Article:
Reasons and background
- Obedience to Authority
- The Trial
- The Bifurcation
- Emerging buds of May
Karl Popper, In his critique of Marx, put forth one of the most important lessons to be gained from his writings: "throughout the history of advocacy and controversy the approach of even genius, has been to seek out and attack the weak points in an opponent´s case." This has severe disadvantages. Every case has weaker as well as stronger parts, and its appeal lies, obviously, in the latter; so to attack the former may embarrass its adherents but not undermine the considerations on which their adherence largely rests. This is one of the reasons why people so rarely change their views after losing an argument.
Often the longer two people go on arguing the stronger and louder each side´s case becomes, for each is all the time being improved by the other´s criticism. What Popper aims to achieve, is to seek out and attack an opponent´s case at its strongest. Indeed, before attacking it he tries to strengthen it still further, he gives it the benefit of every doubt, passes over any obvious loopholes, and then having got into the best-argued position he can, attacks it at its most powerful and appealing. This method of argument, the most intellectually advanced is thrilling; and its results, when successful, are devastating. No perceptible version of the defeated case is reconstructable in the light of highly targeted criticism, every known resource and reserve of substance being already present in the demolished version.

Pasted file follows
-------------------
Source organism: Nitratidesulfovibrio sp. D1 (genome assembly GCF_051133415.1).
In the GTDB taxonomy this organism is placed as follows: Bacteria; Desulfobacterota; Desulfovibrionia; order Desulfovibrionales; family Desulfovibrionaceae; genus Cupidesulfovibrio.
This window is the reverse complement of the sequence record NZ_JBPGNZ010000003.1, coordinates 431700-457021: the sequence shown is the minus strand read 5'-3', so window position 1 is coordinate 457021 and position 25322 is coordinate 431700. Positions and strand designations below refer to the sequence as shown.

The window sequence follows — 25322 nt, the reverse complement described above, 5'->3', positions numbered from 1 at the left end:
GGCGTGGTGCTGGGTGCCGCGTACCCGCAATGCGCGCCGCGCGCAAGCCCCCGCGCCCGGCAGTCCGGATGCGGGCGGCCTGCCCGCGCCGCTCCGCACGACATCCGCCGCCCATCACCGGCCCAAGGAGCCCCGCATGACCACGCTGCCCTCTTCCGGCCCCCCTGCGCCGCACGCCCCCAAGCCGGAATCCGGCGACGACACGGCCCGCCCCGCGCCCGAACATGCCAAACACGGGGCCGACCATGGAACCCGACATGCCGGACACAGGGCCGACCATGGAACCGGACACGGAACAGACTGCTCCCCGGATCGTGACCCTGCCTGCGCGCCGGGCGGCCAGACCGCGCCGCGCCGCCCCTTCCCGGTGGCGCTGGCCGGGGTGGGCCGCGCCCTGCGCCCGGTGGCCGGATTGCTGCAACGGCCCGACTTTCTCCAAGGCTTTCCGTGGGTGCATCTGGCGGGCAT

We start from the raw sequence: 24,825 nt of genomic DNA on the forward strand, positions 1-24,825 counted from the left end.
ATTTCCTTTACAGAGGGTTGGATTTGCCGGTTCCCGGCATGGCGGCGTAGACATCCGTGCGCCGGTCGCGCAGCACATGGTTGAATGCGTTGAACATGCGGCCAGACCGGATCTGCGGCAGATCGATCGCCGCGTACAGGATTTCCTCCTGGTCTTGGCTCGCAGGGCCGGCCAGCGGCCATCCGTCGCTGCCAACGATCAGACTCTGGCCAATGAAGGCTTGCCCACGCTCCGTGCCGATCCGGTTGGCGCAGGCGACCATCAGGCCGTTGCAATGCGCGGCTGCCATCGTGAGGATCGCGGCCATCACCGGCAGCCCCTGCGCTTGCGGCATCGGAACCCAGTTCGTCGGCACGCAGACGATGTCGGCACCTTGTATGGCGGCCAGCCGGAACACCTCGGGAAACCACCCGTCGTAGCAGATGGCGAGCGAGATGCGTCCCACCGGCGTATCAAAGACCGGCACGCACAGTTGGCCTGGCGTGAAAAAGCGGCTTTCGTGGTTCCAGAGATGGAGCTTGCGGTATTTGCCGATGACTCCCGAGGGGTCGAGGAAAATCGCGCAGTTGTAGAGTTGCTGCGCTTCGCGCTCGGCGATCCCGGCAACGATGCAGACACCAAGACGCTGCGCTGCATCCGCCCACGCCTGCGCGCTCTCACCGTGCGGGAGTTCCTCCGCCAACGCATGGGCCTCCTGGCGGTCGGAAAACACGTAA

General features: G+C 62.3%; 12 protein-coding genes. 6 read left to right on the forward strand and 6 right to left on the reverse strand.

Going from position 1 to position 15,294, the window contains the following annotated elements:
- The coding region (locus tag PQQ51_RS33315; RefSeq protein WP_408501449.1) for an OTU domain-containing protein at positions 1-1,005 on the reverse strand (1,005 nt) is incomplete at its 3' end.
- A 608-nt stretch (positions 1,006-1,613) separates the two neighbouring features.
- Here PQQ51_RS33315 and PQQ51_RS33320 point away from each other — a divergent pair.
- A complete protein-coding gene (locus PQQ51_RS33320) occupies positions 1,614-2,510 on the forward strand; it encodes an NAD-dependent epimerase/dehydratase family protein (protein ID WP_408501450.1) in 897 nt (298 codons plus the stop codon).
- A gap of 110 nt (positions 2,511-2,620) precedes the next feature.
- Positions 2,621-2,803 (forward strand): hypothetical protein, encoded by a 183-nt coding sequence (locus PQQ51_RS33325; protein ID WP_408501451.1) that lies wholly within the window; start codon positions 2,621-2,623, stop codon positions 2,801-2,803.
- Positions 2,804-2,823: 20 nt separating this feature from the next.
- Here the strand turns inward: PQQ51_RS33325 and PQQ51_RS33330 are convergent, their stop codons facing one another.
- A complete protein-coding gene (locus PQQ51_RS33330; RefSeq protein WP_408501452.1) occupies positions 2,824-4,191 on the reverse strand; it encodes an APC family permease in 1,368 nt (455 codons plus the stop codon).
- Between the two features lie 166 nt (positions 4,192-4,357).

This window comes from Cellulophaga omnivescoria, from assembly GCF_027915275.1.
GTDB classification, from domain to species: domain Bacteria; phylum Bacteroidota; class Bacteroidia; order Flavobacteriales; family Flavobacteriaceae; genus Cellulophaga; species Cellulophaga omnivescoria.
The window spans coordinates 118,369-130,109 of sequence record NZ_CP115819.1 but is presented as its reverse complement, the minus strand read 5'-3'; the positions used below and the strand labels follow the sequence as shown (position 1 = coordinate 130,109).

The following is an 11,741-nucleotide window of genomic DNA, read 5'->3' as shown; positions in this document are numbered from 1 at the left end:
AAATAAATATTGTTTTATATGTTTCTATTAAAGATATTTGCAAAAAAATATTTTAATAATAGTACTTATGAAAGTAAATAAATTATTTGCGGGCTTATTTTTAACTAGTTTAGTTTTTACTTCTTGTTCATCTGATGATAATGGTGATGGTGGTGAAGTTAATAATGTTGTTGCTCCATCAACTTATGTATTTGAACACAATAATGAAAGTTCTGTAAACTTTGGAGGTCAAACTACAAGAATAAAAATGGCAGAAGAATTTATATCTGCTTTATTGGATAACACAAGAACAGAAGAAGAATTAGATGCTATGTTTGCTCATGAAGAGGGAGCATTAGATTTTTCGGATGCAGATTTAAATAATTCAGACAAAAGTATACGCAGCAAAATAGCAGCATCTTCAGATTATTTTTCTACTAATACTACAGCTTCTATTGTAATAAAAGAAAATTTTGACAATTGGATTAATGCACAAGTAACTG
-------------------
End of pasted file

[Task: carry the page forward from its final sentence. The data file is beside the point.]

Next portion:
Pointing out obvious weaknesses itself is not a strong strategy for innovation. That task is inevitably much more difficult. Only when one has surpassed the status quo, has acquired the most contemporary knowledge, experience, and feedback in all the necessary fields, and further has within them the intuition and lateral ability necessary to improve the current model, will there be positive change.
It is essential that those watching the endeavoring debates know who are the current authorities and are able to distinguish them from the emerging entourage who challenge them for position. Like in the stock markets it is vital to know who is rising rapidly, who is static, and who is falling. Therefore a natural self-organizing self-regulating hierarchy becomes an integral part of the process of emergence. This process must allow the observers to rapidly amend their preferred choices as the combatants vie for authority.